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Jesse Arthur Carroll: From Whistler Nightclubs to Netflix

Former Whistlerite Jesse Arthur Carroll stars in Smoke Eater, screened at the Whistler Film Festival on December 4

Hindsight, they say, is 20/20.

For Jesse Arthur Carroll, who has worked as a stand-up comedian, voice-over actor and film actor, it means he can relate his years in Whistler to his current life in New York.

If you lived at the station from 2011 to 2014, you might remember him from Maxx Fish, where he was a manager and ran a comedy night.

“Honestly, I look back on that time with so much fondness,” he says. “I partied like I was on tour with Mötley Crüe – I ran a nightclub, but I don’t know if I’d be there if I didn’t. When I was running these comedy nights, I had all these Aussies coming up to me and saying, ‘You’d kill in Australia’. You must come’… [Performing in Australia] eventually brought me back to Vancouver to resume acting. It was the start of a long journey to get to New York.

You can follow any of these interesting threads to learn more about Carroll’s captivating career, but the one people love to ask about is voiceover work.

It all started when he was nearing his late thirties and realizing that his days running a nightclub might not last forever.

“It’s hard to bear when you become an old man like me,” he says.

With some acting experience under his belt, he came across an instructional YouTube video on “how to get voiceover work from home” and reviewed it. Intrigued, he went all out, buying high-end recording gear and teaching himself how to use and edit it.

“The first month, I made between $50 and $100,” he says.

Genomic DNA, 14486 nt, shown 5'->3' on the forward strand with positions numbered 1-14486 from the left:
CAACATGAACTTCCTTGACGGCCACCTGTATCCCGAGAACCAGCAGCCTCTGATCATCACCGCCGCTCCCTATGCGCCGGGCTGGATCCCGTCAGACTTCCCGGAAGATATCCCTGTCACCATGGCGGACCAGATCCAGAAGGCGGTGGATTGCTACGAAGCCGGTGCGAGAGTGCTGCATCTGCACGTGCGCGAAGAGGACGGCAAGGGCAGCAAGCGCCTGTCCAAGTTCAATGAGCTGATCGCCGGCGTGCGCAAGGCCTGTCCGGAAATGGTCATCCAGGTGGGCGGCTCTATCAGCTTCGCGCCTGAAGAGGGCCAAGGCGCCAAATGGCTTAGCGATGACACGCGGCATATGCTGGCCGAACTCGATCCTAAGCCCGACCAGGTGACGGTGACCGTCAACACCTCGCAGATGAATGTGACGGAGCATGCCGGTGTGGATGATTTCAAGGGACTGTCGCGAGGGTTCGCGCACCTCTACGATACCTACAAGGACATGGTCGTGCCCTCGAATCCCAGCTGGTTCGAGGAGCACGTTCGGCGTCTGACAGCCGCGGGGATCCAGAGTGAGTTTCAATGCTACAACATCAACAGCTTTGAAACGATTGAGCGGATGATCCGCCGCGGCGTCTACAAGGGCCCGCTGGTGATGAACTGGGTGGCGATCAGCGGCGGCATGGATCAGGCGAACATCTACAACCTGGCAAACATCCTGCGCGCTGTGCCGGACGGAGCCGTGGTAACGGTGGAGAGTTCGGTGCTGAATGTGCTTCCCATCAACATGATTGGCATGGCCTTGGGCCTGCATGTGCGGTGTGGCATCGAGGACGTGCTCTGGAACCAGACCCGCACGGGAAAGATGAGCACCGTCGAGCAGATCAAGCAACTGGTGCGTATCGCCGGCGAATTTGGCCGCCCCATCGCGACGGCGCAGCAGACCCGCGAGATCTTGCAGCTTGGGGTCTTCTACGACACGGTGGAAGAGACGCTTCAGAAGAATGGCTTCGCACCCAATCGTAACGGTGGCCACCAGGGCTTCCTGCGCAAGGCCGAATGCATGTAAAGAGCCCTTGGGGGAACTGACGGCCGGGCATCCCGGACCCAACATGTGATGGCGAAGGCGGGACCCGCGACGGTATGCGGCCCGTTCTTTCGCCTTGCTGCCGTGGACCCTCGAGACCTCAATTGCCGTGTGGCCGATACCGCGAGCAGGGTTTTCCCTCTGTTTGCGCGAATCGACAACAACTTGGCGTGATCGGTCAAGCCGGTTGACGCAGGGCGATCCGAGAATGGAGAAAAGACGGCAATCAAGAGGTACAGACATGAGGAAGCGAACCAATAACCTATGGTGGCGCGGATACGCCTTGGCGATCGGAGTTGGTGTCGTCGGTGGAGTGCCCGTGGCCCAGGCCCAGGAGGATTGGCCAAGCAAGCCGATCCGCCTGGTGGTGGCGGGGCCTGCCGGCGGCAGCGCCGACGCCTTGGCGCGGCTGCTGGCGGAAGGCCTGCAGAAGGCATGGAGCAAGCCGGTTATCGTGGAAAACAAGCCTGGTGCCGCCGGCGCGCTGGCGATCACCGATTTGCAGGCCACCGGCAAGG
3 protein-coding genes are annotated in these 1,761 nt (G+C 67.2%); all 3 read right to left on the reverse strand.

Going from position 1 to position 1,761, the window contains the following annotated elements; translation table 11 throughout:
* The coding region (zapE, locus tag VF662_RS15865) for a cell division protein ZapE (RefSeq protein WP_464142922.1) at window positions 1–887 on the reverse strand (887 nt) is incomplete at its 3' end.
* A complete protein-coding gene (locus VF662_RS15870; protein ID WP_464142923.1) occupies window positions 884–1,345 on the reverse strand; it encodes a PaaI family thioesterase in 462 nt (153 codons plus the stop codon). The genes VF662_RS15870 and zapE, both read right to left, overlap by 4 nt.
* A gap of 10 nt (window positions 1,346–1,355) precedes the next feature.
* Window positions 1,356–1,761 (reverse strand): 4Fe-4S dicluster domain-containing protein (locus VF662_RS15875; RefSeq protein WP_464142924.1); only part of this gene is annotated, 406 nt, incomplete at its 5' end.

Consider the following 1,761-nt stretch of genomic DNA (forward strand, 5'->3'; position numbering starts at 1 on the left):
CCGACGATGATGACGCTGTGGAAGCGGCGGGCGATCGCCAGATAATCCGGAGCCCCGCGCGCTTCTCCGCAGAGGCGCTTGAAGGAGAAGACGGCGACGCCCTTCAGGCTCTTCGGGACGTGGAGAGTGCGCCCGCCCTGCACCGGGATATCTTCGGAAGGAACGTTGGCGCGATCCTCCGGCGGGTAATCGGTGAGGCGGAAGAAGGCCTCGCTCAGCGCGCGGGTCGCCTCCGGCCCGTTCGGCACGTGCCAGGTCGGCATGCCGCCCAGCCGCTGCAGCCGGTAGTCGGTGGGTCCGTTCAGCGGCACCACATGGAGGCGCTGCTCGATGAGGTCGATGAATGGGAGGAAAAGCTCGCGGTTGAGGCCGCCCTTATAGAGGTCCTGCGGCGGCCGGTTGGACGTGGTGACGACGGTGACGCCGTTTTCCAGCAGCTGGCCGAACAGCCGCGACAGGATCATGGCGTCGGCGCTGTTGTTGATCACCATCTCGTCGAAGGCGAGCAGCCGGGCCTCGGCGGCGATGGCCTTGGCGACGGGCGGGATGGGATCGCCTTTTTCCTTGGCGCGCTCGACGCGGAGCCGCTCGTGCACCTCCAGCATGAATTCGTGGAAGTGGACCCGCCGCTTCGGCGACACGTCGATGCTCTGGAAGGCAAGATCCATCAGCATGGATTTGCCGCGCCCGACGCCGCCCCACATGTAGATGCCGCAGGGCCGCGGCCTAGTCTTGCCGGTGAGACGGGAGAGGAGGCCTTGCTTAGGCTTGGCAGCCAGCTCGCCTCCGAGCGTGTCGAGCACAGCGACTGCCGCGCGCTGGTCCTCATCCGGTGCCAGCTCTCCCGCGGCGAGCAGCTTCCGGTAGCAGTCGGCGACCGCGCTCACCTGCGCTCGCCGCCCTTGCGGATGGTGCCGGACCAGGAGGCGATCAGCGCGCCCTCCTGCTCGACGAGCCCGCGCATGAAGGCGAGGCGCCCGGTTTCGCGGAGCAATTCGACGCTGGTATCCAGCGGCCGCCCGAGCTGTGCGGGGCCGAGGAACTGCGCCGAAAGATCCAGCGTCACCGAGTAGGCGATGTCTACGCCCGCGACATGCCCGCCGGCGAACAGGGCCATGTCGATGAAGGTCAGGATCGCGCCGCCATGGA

But then he signed up on various audition websites and started applying for every voiceover gig he could find.

“I was doing 20 to 30 auditions a day,” he adds. “It made me so much better. It took about 200 auditions or so, but then [the gigs] started rolling after that.

These days, you can find his voice on over 500 different credits, from commercials for Nintendo, Amazon, Walmart and Toyota, to the narrator of the TV series. Highway truckers.

After finding success in this area of ​​niche acting, Carroll realized he wanted to get back into acting on screen, which he had gone to school for in Vancouver in the mid-2000s.

“In order to reach the level of acting I wanted, I knew I had to come down to America. That’s what made me want to make the transition,” he says.

While he got his US work visa through an audio post-production studio and continues to work in that field, he also began studying acting at the Terry Knickerbocker Studio in New York, where everyone from Sam Rockwell to Natasha Lyonne and Emmy Rossum, have all been coached.

“He was the best coach in the business,” adds Carroll.

Although you can find Carroll’s acting chops on display in a range of places, including Christmas movies streaming this season like Mingle all the way, Christmas Pen palsand Christmas on Holly Laneas well as several Hallmark films and The imperfectstreaming on Netflix, he also stars in a short film that will make its Canadian debut at the Whistler Film Festival on December 4.

smoke eaterwhich takes place in 1981, chronicles the day of a young girl who follows her mother as the only female police firefighter.

Carroll plays Kurt, a firefighter who seems like a good guy on the surface, but takes a less likeable turn.

“It was shot in Langley at two different fire departments,” he says. “It was good because the fire department was there and there were a few calls while we were there… They’re serious. I spoke to one of the guys when they were hanging out between shots and as soon as the alarm went off, they were gone.

Working with Kaylah Zander (who plays the title character), her on-screen daughter Maria Frazer and director Gloria Mercer was a highlight, he says.

“They were so collaborative and open to ideas,” he says. “They had their own vision, but they accepted mine…I didn’t want to play Kurt as if he was a villain, which he is, but it was too obvious. I thought it was more faithful to the reality that he didn’t think he was doing anything wrong.

To catch smoke eater at the Whistler Film Festival on Sunday, December 4 at 1 p.m. at the Maury Young Arts Center.

The festival runs in person from November 30 to December 4 and online until January 2. For more information or tickets, visit Whistlerfilmfestival.com.

Richard Dement

The author Richard Dement